Our work Most known affine variety codes are one-point AG codes in disguise. We introduce a much broader class of affine variety codes. We generalise the Feng-Rao-bound/order-bound for dual codes (also simply known as the Feng-Rao-bound/order-bound). Our method builds on work by Salazar et al. generalise the Feng-Rao-bound/order-bound for primary codes (sometimes called the Andersen–G bound), We treat affine variety codes and general linear codes. We treat minimum distance and generalised Hamming weights. Olav Geil, Stefano Martin Affine variety codes are better than their reputation

Our work Most known affine variety codes are one-point AG codes in disguise. We introduce a much broader class of affine variety codes. We generalise the Feng-Rao-bound/order-bound for dual codes (also simply known as the Feng-Rao-bound/order-bound). Our method builds on work by Salazar et al. generalise the Feng-Rao-bound/order-bound for primary codes (sometimes called the Andersen–G bound), We treat affine variety codes and general linear codes. We treat minimum distance and generalised Hamming weights. Olav Geil, Stefano Martin Affine variety codes are better than their reputation

The footprint bound Definition Given an ideal J ⊆ k [ X 1 , . . . , X m ] and a monomial ordering ≺ then ∆ ≺ ( J ) = { M is a monomial | M / ∈ lm( J ) } Theorem (The footprint bound:) If J ⊆ k [ X 1 , . . . , X m ] is radical and zero-dimensional and if k is a perfect field then # V ( J ) = #∆ ≺ ( J ) . Olav Geil, Stefano Martin Affine variety codes are better than their reputation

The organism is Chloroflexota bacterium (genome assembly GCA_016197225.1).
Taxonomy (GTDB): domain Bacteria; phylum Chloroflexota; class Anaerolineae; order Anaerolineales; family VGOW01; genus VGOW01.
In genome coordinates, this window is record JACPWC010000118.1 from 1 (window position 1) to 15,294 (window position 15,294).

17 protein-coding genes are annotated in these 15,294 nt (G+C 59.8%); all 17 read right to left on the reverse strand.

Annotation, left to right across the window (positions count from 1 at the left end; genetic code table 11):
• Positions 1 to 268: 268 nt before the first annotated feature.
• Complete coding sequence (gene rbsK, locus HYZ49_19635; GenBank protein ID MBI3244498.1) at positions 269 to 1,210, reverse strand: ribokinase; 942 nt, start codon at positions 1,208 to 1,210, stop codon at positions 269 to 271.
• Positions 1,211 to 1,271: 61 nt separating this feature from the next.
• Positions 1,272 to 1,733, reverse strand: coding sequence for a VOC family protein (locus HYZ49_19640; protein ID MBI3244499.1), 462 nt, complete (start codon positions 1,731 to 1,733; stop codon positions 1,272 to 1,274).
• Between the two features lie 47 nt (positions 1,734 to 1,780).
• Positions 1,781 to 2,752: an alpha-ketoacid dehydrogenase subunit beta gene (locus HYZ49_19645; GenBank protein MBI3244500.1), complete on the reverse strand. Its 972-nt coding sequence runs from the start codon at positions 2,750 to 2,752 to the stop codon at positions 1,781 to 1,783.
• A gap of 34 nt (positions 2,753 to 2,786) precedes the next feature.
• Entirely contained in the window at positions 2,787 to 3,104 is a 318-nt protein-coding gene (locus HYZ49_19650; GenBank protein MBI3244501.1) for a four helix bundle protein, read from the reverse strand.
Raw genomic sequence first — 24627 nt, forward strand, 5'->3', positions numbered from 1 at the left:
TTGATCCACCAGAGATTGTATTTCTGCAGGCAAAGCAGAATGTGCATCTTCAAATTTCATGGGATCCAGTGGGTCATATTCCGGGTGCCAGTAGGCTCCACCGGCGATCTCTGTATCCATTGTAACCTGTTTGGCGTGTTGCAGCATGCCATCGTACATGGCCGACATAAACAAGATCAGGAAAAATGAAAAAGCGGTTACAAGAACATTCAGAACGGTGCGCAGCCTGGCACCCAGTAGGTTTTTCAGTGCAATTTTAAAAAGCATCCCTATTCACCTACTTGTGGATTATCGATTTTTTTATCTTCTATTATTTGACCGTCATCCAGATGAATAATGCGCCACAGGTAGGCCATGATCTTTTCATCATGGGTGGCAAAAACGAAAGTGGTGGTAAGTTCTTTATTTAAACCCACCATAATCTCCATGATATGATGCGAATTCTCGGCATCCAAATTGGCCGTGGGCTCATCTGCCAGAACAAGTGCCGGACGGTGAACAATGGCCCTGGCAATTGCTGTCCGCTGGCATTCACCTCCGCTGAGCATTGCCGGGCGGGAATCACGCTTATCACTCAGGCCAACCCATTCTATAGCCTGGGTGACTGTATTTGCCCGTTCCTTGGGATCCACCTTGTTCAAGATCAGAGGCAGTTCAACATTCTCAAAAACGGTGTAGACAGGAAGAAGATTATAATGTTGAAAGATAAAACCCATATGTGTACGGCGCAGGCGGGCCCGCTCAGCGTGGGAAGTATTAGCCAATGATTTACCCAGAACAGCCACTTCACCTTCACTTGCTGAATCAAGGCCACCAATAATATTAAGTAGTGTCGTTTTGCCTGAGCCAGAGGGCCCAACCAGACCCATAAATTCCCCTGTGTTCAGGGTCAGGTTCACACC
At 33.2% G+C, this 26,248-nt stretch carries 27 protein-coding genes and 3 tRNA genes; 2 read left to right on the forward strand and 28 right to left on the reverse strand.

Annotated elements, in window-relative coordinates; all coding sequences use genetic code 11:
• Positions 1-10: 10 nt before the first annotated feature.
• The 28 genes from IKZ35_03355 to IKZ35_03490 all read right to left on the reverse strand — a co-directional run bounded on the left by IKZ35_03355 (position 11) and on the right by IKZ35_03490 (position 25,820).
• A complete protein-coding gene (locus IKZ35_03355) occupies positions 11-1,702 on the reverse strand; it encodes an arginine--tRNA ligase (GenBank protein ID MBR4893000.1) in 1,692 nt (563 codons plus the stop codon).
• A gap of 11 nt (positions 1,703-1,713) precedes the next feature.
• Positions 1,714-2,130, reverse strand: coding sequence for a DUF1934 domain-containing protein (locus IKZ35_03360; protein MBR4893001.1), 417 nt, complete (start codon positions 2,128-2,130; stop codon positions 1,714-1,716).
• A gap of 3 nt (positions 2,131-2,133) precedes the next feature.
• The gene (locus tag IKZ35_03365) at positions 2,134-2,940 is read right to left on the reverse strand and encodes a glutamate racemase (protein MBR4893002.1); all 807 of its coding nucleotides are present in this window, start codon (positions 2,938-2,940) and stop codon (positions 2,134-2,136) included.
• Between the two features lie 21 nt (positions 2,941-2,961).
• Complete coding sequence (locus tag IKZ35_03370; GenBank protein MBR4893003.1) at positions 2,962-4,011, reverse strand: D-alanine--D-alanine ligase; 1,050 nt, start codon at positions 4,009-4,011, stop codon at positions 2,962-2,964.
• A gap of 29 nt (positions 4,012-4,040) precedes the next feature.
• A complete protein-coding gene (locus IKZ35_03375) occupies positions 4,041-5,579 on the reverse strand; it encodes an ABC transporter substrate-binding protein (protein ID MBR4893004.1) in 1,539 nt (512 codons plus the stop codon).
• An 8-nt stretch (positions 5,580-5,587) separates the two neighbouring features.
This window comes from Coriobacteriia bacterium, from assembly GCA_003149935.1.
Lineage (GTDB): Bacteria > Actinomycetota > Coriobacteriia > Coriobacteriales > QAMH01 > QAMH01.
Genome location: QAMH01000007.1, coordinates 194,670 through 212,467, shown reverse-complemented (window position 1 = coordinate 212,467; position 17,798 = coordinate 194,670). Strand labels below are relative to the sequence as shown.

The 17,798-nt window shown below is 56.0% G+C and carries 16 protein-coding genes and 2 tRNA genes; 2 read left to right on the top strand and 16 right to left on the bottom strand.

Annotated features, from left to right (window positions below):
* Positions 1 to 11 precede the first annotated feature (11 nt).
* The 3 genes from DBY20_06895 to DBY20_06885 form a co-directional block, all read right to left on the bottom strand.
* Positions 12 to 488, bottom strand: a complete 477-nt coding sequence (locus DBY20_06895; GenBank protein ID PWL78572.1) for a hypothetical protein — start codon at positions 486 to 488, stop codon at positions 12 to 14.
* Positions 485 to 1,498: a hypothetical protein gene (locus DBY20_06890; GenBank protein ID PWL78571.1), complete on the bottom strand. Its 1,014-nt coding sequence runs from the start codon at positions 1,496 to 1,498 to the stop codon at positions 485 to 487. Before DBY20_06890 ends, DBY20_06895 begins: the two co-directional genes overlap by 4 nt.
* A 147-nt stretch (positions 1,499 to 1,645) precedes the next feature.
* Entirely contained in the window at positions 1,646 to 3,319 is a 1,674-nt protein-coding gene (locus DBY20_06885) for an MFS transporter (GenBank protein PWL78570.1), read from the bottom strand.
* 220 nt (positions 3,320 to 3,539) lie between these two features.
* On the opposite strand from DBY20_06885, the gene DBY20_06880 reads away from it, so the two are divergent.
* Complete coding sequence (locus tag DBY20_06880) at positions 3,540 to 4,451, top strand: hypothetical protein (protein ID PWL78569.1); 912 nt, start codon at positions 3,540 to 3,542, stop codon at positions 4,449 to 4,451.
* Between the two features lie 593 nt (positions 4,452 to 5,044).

The footprint bound and other bounds Theorem (The footprint bound:) If J ⊆ k [ X 1 , . . . , X m ] is radical and zero-dimensional and if k is a perfect field then # V ( J ) = #∆ ≺ ( J ) . For primary order domain codes (one-point AG codes, generalised Reed-Muller codes, etc.) the order bound is a consequence of the footprint bound. Our new bound for primary codes relies on the footprint bound. Our new bound for dual codes uses Feng-Rao arguments, and the connection to the primary bound is not completely clear. Olav Geil, Stefano Martin Affine variety codes are better than their reputation

The footprint bound and other bounds Theorem (The footprint bound:) If J ⊆ k [ X 1 , . . . , X m ] is radical and zero-dimensional and if k is a perfect field then # V ( J ) = #∆ ≺ ( J ) . For primary order domain codes (one-point AG codes, generalised Reed-Muller codes, etc.) the order bound is a consequence of the footprint bound. Our new bound for primary codes relies on the footprint bound. Our new bound for dual codes uses Feng-Rao arguments, and the connection to the primary bound is not completely clear. Olav Geil, Stefano Martin Affine variety codes are better than their reputation